« 이전계속 »
James, “ I will shew thee my faith by my works.” For these works he claimed no merit, while none who knew him well could doubt that he did all under the influence of the highest motive, “To the glory of God;” and most unfeignedly would he have complied with the scriptural injunction, “having done all, say, we are unprofitable servants."
He had often, during his illness, been heard to declare that his reliance was on the Lord Jesus Christ alone for salvation, and in nearly his last conscious hour, he again repeated, as his dying testimony, "I have a humble hope through the merits of my Saviour."
No more striking witness could be given to the worth of any private individual than was borne by the inhabitants of this borough on Thursday last, when he was carried to his long home. The general suspension of business, the all but universal closing of the windows both of shops and private houses, and the spontaneous junction of so large a proportion of the people in the funeral procession, plainly told the estimation in which he was held to the last. It was evidently felt by all that the town had lost a friend. It
may be interesting to you to know what I am authorized to announce, that his will contains the following bequests to public institutions, of which he was the constant benefactor during his life.
In the Three per Cent Consols.
1000 1000 800 500 500 500 500 300 200
In Brazilian Bonds.
Moravian Missionary Society.
400 300 100 100
In the year 1844, on the occurrence of an unexpected contingency, he decided upon becoming his own executor as respects two important institutions originally embraced by his will, viz. The British and Foreign Bible Society
£.2000 Lady Huntingdon's College, Cheshunt
1500 He at the same time gave £.500 to this congregation, which has been before alluded to; and about the same amount to other objects, in addition to his usual annual contributions.
Enquiries and Correspondence.
Preaching of the Gospel. DEAR SIR,—Will you favor me with your opinion on the following question.
Am I right to attend a church where, according to my views, the sermons preached are not scriptural, or is it better to stay away, there being no other place of public worship ? Should I not, by going, countenance what I disapprove ; also, set an example to others to attend likewise, and thus, it may be, doing damage to their souls as well as my own, by listening to false doctrine. Yours, with much respect,
Much depends on what the views of A. G. herself are. A vast deal of prejudice is often mixed up with those opinions which we consider to be scriptural; and we are almost always more tender with regard to these prejudices than to the essential truths of religion.
The preaching of the Gospel is the great instrumentality appointed by God for the salvation of the world : if, therefore, the Gospel be not preached, the obligation to attend public worship is void. But the consequences of neglecting God's house are so awful, that we cannot advise A. G. to absent herself on account of a mere difference of opinion. Let her use the good old rules laid down by St. John, and “ try the spirits whether they be of God.”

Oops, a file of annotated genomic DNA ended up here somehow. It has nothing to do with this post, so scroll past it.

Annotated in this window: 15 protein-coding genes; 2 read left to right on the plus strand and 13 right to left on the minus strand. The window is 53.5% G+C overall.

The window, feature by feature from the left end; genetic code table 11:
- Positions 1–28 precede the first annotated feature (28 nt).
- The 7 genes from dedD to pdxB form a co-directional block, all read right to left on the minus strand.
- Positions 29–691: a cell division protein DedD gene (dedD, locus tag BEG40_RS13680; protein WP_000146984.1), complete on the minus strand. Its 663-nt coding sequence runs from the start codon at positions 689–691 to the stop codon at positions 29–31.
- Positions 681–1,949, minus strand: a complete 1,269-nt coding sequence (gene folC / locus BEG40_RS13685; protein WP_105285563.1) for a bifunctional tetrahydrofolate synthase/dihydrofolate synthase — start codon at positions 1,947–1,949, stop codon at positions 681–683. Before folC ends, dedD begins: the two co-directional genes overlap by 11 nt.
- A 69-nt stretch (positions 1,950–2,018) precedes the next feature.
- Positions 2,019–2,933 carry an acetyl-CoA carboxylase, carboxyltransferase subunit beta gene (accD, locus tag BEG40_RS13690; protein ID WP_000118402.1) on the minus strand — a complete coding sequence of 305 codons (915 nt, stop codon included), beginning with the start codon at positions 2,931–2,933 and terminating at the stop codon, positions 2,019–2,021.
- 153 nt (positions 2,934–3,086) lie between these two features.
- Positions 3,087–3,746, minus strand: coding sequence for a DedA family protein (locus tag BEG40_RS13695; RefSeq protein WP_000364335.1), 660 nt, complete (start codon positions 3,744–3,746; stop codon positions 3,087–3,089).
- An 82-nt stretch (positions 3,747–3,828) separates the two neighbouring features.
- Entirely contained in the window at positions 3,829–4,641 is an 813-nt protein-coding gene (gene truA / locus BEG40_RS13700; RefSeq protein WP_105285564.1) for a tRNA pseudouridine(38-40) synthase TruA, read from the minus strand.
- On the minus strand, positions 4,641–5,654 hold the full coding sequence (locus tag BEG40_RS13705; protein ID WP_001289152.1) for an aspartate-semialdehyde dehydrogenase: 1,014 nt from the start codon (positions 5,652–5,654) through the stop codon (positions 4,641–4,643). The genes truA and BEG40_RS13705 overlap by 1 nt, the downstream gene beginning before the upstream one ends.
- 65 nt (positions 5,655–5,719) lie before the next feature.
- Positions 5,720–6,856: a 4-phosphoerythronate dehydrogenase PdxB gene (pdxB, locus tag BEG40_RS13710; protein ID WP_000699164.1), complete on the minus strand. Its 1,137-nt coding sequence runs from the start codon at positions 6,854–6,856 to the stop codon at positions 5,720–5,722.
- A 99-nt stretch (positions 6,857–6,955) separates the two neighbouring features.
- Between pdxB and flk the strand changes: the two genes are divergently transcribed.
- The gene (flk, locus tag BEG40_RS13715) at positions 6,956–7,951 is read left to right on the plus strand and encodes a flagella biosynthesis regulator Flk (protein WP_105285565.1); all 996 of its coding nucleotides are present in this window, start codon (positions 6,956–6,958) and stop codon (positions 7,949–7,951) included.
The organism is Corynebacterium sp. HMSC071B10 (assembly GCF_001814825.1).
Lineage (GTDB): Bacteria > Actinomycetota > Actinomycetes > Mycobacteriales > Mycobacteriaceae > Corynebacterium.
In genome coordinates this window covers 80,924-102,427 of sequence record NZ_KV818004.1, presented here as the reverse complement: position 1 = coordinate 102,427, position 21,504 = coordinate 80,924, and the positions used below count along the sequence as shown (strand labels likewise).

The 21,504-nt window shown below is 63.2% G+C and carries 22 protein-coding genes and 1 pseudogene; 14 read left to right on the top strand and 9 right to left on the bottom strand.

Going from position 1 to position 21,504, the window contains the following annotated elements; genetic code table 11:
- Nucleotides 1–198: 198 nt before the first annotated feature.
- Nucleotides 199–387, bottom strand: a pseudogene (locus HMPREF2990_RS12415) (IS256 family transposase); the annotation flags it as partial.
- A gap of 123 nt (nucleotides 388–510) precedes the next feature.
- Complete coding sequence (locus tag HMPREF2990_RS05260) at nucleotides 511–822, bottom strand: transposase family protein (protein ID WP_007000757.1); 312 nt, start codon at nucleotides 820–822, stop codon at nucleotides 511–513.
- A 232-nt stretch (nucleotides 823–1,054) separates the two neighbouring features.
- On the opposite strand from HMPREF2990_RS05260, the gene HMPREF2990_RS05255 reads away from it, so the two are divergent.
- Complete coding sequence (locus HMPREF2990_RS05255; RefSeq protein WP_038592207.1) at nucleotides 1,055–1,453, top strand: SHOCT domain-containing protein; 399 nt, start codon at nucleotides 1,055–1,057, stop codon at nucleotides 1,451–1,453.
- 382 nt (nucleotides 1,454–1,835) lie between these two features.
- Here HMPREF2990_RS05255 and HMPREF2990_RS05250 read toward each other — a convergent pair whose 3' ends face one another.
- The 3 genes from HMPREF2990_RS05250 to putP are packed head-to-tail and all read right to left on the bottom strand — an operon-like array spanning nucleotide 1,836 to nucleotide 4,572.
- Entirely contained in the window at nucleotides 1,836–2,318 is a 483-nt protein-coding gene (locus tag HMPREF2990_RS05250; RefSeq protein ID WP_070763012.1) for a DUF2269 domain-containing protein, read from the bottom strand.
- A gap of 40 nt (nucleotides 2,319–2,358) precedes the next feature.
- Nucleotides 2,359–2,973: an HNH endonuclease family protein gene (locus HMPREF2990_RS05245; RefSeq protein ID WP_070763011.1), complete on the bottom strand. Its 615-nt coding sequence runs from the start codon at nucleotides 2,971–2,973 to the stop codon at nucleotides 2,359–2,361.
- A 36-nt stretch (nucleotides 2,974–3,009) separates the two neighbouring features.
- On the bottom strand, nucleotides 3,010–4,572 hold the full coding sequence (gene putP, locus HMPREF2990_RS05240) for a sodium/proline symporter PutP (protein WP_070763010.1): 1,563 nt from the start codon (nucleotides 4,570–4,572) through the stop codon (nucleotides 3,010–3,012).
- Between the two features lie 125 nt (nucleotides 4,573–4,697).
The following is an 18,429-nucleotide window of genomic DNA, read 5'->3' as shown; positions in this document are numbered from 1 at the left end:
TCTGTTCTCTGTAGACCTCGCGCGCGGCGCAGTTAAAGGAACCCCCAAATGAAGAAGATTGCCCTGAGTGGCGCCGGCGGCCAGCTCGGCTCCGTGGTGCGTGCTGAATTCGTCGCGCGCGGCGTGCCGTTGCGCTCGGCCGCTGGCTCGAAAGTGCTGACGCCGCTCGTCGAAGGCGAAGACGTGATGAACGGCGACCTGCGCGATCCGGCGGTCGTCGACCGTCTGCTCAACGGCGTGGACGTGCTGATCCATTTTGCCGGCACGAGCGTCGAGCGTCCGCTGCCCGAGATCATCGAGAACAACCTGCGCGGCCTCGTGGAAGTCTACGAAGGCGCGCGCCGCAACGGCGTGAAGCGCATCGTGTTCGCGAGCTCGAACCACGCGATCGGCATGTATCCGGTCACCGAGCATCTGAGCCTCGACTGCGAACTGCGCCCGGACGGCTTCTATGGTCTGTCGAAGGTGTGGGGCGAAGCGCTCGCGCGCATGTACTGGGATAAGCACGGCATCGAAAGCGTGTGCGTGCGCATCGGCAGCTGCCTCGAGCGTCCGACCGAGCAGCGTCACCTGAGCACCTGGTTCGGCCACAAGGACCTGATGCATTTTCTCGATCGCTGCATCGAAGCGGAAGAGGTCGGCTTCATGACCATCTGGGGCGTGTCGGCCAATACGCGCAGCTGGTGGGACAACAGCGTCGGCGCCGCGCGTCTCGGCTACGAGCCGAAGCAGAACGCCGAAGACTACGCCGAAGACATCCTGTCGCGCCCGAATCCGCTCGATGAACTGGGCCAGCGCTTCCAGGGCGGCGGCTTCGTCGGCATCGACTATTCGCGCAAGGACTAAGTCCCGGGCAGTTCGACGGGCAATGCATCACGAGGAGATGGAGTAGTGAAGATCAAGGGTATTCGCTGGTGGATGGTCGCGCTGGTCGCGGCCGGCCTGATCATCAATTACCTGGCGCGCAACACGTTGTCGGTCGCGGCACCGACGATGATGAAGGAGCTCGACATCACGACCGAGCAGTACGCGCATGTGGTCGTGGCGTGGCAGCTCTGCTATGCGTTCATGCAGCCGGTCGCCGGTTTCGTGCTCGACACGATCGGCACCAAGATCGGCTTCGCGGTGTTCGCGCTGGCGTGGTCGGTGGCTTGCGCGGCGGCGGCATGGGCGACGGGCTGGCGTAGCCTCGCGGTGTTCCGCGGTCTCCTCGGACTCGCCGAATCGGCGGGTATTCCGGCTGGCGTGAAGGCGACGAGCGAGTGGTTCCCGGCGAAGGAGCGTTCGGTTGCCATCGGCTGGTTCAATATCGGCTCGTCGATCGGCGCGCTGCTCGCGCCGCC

Creation of the Sun and Moon. From a desire at all times to give a fair hearing to our correspondents, we insert the following communication ; though, we must confess, that it appears to us somewhat irrelevant.
The question asked in our last number (p. 92) was simply this,-how there could be light without the sun, moon, or stars ; and our answer was, that these luminaries did not constitute the light itself, but were the mere receptacles, dispensers, or reflectors of it.
Our present correspondent thinks, however, that we should have made of this question, a peg on which to hang a long essay on the squabbles of geologists, and forwards us the three extracts which we have appended to his communication.
High as is our respect for both the authors cited, we think they have rather evaded, than removed the difficulty of “A Doubter." The first assumes that the sun was created on the first day,—which is just what the Scriptures seem to deny; and the second fortifies this assumption by bringing forward a variety of ingenious proofs.
We do not say that either of them is mistaken ; but we venture to affirm, most decidedly, that neither of them clears up the difficulty started by our correspondent, by satisfactorily answering the question, -How there could be light without the sun, moon, or stars.—(Ed.)
To the Editor of “ The Youths' Magazine.” Sieg-Observing in the “ Youths' Magazine,” for the present month, the query relating to the Creation of the Sun and Moon, signed A Doubter," I beg leave, very respectfully, to offer a few remarks upon your reply to the enquiry of your correspondent.